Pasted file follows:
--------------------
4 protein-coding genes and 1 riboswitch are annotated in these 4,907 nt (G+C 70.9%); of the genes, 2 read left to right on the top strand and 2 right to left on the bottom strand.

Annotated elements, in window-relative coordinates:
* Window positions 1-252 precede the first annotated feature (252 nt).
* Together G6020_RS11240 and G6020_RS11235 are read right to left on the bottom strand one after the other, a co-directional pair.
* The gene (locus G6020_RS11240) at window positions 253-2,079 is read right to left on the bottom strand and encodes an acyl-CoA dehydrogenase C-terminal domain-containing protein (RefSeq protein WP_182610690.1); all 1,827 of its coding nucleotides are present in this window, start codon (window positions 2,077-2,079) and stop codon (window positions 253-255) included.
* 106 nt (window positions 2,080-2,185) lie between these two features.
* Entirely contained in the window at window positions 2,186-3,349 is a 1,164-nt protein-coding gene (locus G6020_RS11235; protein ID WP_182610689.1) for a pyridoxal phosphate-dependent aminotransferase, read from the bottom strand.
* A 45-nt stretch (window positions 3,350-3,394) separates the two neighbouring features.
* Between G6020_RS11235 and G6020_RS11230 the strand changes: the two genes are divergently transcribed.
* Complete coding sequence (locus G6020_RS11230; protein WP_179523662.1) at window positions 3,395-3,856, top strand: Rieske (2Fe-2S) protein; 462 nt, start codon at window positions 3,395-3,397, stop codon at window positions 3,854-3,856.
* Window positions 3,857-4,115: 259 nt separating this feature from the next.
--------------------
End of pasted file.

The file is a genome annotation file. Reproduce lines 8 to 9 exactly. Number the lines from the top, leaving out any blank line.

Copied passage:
* A 45-nt stretch (window positions 3,350-3,394) separates the two neighbouring features.
* Between G6020_RS11235 and G6020_RS11230 the strand changes: the two genes are divergently transcribed.